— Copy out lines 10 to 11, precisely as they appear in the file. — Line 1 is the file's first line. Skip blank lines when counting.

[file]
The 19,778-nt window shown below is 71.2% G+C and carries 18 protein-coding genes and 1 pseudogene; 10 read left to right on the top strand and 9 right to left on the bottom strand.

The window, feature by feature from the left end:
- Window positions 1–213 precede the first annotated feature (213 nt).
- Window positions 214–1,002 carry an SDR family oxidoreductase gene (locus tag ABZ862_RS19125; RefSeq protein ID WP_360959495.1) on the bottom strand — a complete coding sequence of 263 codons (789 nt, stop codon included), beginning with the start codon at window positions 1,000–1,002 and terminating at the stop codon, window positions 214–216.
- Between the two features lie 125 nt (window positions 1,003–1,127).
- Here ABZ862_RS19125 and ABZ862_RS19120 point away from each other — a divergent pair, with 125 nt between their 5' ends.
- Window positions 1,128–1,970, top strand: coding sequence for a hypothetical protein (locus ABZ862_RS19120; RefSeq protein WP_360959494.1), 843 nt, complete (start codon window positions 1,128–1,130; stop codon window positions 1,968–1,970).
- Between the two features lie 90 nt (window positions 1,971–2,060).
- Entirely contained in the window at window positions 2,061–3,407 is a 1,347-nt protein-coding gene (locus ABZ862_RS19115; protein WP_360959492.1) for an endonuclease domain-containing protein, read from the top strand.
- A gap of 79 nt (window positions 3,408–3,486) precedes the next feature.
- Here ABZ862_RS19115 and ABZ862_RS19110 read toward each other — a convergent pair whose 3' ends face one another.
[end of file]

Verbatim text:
- A gap of 79 nt (window positions 3,408–3,486) precedes the next feature.
- Here ABZ862_RS19115 and ABZ862_RS19110 read toward each other — a convergent pair whose 3' ends face one another.